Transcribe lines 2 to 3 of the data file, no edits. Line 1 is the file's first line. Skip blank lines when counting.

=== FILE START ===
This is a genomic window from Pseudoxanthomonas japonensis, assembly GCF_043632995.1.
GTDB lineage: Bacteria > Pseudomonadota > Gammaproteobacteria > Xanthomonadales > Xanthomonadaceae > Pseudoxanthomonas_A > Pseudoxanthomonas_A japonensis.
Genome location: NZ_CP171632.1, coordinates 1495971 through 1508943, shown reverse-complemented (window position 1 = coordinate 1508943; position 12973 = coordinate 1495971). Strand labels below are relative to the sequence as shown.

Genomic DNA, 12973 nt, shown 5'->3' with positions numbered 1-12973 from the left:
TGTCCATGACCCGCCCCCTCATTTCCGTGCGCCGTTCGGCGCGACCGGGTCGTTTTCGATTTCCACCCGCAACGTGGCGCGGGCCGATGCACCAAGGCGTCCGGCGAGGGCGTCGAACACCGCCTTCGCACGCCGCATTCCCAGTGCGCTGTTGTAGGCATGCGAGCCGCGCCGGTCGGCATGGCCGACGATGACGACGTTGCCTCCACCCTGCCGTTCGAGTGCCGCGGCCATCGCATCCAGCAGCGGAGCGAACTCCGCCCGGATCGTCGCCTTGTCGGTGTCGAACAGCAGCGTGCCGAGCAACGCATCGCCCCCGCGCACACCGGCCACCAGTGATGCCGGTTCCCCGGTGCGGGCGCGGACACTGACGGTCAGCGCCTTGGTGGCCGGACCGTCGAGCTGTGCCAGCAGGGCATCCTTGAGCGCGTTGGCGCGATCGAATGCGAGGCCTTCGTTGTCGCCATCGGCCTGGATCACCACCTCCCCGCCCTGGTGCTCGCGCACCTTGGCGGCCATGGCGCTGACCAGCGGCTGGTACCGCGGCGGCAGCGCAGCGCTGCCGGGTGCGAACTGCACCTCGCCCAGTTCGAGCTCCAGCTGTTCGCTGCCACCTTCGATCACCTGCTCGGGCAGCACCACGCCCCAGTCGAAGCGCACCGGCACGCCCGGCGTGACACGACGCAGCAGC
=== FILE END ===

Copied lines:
GTDB lineage: Bacteria > Pseudomonadota > Gammaproteobacteria > Xanthomonadales > Xanthomonadaceae > Pseudoxanthomonas_A > Pseudoxanthomonas_A japonensis.
Genome location: NZ_CP171632.1, coordinates 1495971 through 1508943, shown reverse-complemented (window position 1 = coordinate 1508943; position 12973 = coordinate 1495971). Strand labels below are relative to the sequence as shown.